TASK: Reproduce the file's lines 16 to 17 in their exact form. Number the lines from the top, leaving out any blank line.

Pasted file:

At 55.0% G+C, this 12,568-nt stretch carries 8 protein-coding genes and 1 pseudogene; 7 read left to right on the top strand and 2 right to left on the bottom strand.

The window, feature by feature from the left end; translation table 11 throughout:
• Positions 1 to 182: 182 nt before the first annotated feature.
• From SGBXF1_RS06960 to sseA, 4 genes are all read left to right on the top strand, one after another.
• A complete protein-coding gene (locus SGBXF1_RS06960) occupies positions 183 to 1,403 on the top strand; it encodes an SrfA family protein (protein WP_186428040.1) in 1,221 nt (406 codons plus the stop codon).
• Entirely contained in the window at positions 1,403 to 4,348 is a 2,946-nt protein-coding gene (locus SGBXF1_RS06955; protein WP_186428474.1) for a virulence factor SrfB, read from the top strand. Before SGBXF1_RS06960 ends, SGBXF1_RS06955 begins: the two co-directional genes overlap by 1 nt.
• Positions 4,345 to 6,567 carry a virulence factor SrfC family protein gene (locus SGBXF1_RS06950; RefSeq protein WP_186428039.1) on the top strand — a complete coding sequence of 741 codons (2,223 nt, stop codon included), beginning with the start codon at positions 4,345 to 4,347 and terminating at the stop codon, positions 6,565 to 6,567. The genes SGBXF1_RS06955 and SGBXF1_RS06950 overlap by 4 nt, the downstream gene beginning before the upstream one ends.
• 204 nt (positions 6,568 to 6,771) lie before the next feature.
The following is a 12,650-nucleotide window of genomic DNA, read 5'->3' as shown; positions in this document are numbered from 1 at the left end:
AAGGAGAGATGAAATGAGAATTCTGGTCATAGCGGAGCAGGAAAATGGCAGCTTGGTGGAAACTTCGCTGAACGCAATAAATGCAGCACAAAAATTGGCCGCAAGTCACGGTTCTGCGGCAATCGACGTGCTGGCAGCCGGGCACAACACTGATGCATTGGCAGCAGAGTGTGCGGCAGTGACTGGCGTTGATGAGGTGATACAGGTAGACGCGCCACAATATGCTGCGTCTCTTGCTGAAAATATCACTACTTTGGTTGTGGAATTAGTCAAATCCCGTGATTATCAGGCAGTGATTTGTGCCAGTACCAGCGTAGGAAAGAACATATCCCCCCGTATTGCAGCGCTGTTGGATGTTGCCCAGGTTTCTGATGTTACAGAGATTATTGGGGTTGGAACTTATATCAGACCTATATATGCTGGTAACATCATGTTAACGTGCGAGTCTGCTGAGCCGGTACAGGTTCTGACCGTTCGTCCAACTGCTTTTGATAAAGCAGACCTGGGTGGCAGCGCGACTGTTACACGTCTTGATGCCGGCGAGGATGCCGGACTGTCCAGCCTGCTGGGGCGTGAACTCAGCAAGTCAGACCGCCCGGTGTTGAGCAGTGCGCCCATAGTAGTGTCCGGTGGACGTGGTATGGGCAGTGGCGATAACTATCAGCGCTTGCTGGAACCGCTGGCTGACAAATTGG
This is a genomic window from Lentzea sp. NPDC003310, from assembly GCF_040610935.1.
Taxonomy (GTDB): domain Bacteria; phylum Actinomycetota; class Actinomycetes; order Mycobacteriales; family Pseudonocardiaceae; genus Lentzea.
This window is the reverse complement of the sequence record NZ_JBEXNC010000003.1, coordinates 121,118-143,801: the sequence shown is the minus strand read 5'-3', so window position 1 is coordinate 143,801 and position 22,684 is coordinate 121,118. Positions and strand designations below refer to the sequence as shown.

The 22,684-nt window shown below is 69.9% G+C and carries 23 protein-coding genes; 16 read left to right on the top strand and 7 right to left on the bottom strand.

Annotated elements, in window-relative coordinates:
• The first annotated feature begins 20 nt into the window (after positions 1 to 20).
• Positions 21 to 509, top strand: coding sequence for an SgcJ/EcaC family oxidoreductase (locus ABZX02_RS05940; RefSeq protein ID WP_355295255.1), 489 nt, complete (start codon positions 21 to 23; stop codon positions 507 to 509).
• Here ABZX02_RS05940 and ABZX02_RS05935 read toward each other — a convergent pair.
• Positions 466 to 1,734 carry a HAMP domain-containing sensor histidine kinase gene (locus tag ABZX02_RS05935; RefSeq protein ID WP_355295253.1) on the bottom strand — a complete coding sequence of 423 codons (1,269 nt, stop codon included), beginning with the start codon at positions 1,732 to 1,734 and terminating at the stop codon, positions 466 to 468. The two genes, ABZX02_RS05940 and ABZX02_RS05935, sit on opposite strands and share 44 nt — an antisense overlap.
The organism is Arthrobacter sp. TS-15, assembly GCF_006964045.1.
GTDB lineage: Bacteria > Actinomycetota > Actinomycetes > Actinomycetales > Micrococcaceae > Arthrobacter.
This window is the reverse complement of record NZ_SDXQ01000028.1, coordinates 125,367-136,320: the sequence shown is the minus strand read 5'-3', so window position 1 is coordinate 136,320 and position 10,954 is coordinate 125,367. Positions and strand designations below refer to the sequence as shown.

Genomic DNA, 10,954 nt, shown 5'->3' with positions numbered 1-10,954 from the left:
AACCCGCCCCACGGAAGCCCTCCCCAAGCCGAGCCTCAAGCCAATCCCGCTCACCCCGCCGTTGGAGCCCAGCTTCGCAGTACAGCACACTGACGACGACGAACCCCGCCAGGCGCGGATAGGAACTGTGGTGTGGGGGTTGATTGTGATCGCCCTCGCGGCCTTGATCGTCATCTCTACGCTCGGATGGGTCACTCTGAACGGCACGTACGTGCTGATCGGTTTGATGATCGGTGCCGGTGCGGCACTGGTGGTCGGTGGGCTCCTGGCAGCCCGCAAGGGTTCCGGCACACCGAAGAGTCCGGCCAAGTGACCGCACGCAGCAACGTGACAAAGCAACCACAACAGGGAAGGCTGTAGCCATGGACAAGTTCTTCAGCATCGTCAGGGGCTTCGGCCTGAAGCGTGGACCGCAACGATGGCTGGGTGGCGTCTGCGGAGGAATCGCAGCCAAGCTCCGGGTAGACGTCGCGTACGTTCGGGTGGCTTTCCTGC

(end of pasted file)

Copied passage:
• The first annotated feature begins 20 nt into the window (after positions 1 to 20).
• Positions 21 to 509, top strand: coding sequence for an SgcJ/EcaC family oxidoreductase (locus ABZX02_RS05940; RefSeq protein ID WP_355295255.1), 489 nt, complete (start codon positions 21 to 23; stop codon positions 507 to 509).